We sent a few local creatives off to the movies to view films that made up the brilliant Design Indaba FilmFest line-up which ran from 21 Feb until 2 March. In return, they let us know what they thought. Here are 5 must-see films to add to your ‘to watch’ list as introduced by Andrew Pullen, Rashiq Fataar, Mia Chaplin, Luca Vincenzo and Helen J Raine.
This year’s Design Indaba Film Festival kicked off to a nostalgic start by showing the first few screenings at a specially made drive-in, set below Bungalow on the Maiden’s Cove sport fields. Sure, essentially it is a screen outdoors, but like the re-birth of vinyl, the attraction is the implied nostalgia. The kicker at a ‘modern’ drive-in though, is that you tune into the audio track via FM frequency, and that’s pretty nifty. It was the perfect night on the fields, and it was capped off by arguably one of the best music documentaries of our time, Sound City – Reel to Reel.
Sound City is one of the few unique movies which can, and does, appeal to multiple generations all at once, and that’s thanks to the music and the personalities behind it. If you had to tell me a year ago, that Dave Grohl, Pat Smear and Taylor Hawkins would be making a track with Paul McCartney and Krist Novaselic of Nirvana, I’d call you liar. And the movie isn’t just about making new music, but explores most of the songs and albums that define the last 40 years of music in general including artists like Fleetwood Mac, Nirvana, Rage Against the Machine, Tom Petty and The Heartbreakers and Johnny Cash, to name but a few. The Sound City Studio is the Graceland of modern rock ‘n roll.
The sheer variety of the different artists and the depth with which they go into talking about the craft they love so much, is setup to allow a fan of The Beatles to connect with a fan of Foo Fighters. And this is for me where the magic and beauty in this movie lies.
The movie still delves deeper using the ingenuity of Trent Reznor’s foray into electronics and groundbreaking use of tech, and contrasts it to the ease with which anyone can make music now days, whilst still giving us a glimpse into the very birth of pro-tools and electronic made music, and the undeniable quality of analog, through Tape and the Neve Console.
Essentially though, this movie is for music lovers, and no matter which discipline of music you enjoy or work in, it’s the binding nature of the artists of the music industry that allow us, “the listeners”, to enjoy the fruits of their audible art. Check out the Sound City OST on iTunes or Deezer and give it a hard listen.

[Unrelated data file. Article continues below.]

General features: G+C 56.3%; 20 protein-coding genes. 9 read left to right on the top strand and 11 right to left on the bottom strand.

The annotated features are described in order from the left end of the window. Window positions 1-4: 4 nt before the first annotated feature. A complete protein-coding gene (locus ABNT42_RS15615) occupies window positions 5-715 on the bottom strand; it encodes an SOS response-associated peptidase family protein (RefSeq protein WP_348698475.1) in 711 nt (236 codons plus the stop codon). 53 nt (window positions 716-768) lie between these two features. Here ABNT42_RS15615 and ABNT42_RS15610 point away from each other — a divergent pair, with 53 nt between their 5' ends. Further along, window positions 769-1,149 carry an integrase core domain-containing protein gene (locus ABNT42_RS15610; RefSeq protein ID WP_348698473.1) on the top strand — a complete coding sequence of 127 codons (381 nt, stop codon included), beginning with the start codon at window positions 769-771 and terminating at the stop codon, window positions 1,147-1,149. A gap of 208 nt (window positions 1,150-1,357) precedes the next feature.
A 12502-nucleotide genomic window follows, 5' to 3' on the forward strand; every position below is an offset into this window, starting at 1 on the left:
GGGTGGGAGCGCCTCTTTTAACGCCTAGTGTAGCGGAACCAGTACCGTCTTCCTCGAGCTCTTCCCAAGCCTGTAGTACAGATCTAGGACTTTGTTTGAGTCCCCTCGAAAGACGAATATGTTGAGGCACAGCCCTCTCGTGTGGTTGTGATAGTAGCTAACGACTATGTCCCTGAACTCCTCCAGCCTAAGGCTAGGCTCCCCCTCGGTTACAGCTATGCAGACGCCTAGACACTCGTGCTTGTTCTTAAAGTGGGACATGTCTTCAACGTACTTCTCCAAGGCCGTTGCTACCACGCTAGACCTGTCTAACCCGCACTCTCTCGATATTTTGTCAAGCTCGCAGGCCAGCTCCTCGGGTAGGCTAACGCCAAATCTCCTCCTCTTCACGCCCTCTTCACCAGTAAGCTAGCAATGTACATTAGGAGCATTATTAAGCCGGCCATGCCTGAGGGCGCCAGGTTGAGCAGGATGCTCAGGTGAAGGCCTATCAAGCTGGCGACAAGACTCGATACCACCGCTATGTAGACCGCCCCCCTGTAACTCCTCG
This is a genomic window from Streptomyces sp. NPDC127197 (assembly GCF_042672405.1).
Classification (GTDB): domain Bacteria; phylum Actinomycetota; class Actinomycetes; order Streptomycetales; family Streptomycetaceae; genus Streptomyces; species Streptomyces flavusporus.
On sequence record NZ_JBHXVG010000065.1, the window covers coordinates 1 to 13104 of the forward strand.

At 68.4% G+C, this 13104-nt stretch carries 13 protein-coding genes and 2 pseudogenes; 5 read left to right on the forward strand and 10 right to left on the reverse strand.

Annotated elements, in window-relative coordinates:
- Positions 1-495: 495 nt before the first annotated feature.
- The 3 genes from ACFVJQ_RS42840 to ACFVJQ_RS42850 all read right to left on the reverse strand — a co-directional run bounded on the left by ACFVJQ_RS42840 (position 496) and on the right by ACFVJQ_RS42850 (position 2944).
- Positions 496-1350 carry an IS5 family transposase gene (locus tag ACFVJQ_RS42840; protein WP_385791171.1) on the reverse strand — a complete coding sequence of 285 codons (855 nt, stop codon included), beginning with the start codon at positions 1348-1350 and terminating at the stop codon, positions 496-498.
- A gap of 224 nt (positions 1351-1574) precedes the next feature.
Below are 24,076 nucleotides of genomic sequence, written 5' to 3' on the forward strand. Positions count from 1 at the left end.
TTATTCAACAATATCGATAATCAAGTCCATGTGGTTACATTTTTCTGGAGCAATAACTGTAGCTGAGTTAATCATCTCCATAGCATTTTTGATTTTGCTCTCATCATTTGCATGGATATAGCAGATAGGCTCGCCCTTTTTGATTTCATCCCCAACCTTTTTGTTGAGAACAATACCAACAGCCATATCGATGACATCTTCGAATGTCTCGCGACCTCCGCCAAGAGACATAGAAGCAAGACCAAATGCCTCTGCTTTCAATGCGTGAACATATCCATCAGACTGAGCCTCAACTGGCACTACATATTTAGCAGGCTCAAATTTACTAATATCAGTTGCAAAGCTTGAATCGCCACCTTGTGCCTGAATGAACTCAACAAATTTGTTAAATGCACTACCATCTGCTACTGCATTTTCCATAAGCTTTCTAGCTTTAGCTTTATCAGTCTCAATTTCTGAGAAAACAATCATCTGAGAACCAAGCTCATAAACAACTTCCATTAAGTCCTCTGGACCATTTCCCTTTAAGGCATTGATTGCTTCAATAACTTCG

Andrew Pullen is a Digital Creative/Motion Designer/Technologist at OgilvyOne Cape Town.
The Human Scale reaches out to people through narratives from Dhaka to Christchurch and New York to Copenhagen, with a simple, yet powerful idea: what if our cities were designed for people? The movie traces the work of Jan Gehl and Gehl architects, some of the leading minds and professionals, who have worked tirelessly to stop the cycle of humans as afterthoughts in our city life.
From the pop-up public spaces in New York, to the recovery of Christchurch after a devastating earthquake, each story defies the trend over decades, which was and is, to design cities which strangle life, support car usage and cling onto an idea of modernism that does little to make our cities safer or more liveable.
The Human Scale is not the end of a story, but a departure point for South African cities, after two decades of democracy, to think, and design differently; for humans.
Rashiq Fataar is the founder of Future Cities, an independent non-profit organisation committed to building a democracy around the future of cities. Future Cities began as Future Cape Town, a platform for stimulating debate and inspiring a more liveable city.
Cutie and the Boxer is a documentary about two elderly artists from Tokyo living in New York. Ushio and Noriko Shinohara have been married for forty years and have continued to produce work together. The film examines the complex duality of their domestic and creative existence and ambitions. At times bleak, Cutie and the Boxer is sensitively and intimately filmed and gives an earnest account of the unconventional life that this couple have shared.
Finding Fela is a fascinating and enthralling insight into the life of a man whose influence filters through to this day. Crafted from over 1,200 hours of archive footage, the film by Alex Gibney weaves the tale of a man on a virtuoso pathway discovering music, women and mysticism, his flaws and his graces, as well as his attack on social and political injustice, all the while attempting to find the balance between fabled legacy and real accounts. Ultimately, as with many before him, the man used his art as a weapon, and no documentary or throwback will ever be able to pin down a character of that magnitude.
I was super disappointed with Wes’ last offering ‘Moonrise Kingdom’, but I absolutely loved this film. It’s a fantastical and elaborate story set in the shadow of the advancing Nazi regime. The frivolity of the tale is weighted poignantly with the political atmosphere of the impending war and the simple and quiet way in which Mr. Moustafa recounts his story. Wickedly funny and beautifully crafted, with performances by Ralph Fiennes and Tilda Swinton that were perfection.
Helen J Raine is a director and co-founder of Motion City Films.
Until next year!